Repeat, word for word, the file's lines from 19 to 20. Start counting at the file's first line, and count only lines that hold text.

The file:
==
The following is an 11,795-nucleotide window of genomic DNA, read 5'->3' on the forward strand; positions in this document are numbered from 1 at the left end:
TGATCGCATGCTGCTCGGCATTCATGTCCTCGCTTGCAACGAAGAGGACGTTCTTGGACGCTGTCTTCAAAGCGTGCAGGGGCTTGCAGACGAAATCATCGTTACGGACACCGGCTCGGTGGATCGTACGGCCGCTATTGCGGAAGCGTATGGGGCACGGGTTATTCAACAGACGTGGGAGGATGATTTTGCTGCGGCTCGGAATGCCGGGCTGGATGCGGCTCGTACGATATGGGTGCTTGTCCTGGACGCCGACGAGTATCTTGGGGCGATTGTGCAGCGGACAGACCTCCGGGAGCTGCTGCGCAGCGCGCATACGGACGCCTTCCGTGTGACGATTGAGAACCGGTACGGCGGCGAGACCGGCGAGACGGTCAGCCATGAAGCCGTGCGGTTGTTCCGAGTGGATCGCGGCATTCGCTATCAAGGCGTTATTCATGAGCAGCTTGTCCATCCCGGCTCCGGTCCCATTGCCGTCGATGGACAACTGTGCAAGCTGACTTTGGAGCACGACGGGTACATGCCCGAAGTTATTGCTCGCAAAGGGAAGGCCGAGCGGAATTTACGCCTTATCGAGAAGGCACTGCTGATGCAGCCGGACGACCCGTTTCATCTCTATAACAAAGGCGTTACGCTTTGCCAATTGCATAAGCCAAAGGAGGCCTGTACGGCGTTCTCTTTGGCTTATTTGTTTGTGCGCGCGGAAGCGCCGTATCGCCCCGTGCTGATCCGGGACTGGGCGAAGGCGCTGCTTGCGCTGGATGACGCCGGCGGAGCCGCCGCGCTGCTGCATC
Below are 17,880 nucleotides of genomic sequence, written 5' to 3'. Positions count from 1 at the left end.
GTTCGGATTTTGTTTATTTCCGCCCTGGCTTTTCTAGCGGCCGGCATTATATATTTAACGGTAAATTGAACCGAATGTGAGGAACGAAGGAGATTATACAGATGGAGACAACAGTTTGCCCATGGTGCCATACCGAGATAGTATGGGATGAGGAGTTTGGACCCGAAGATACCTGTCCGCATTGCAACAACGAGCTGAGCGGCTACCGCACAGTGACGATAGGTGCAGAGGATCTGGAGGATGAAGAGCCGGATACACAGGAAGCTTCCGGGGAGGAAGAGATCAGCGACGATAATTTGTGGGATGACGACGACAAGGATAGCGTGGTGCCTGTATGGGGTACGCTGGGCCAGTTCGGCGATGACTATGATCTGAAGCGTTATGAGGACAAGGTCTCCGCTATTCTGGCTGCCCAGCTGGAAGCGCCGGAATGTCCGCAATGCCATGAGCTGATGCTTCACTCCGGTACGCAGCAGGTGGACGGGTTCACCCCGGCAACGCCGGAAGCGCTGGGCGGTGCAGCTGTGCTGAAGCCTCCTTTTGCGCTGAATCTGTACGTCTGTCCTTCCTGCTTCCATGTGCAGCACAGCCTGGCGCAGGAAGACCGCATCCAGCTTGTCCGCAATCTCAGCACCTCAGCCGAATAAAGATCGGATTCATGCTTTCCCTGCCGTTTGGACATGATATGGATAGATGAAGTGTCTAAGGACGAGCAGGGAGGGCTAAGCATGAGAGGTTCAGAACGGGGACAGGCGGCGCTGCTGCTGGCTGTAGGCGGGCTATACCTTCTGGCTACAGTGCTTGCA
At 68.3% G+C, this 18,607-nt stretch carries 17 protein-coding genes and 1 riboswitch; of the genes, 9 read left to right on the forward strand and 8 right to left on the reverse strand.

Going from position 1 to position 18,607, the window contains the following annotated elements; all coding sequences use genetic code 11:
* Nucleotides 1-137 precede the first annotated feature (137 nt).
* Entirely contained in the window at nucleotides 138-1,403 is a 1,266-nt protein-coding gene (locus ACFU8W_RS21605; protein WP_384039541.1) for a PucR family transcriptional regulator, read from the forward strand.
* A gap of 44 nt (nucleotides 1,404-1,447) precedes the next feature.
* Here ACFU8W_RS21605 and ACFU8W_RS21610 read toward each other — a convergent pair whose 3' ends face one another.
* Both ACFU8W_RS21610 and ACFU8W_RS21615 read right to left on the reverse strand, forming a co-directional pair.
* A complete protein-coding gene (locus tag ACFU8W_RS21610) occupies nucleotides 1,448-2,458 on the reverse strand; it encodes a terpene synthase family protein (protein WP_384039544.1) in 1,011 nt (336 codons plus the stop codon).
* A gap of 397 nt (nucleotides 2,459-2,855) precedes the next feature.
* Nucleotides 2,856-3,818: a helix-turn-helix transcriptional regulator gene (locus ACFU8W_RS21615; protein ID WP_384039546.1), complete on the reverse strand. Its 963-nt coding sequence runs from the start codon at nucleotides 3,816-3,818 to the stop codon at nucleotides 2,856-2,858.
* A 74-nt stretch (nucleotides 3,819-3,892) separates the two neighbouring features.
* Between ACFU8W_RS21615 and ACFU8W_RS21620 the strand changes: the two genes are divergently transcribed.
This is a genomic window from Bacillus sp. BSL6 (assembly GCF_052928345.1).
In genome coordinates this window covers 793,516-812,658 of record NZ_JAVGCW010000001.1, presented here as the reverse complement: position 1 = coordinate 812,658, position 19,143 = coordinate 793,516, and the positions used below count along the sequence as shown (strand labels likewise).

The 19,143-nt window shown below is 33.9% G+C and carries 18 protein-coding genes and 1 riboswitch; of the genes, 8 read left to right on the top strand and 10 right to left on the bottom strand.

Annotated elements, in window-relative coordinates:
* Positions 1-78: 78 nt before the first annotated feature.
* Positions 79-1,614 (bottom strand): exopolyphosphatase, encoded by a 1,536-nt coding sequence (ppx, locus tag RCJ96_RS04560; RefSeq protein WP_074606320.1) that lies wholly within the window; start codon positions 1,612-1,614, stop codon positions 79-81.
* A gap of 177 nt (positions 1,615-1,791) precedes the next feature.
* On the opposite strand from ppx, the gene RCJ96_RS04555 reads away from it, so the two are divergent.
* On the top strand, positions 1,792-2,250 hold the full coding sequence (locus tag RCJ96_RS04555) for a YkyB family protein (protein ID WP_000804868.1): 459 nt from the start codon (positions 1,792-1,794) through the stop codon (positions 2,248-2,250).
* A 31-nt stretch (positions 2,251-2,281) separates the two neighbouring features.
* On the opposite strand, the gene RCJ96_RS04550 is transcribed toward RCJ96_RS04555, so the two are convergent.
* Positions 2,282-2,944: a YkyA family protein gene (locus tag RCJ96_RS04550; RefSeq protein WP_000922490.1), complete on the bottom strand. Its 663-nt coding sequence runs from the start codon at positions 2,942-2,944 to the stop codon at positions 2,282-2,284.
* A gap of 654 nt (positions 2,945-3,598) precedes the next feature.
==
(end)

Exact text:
The 19,143-nt window shown below is 33.9% G+C and carries 18 protein-coding genes and 1 riboswitch; of the genes, 8 read left to right on the top strand and 10 right to left on the bottom strand.

Annotated elements, in window-relative coordinates: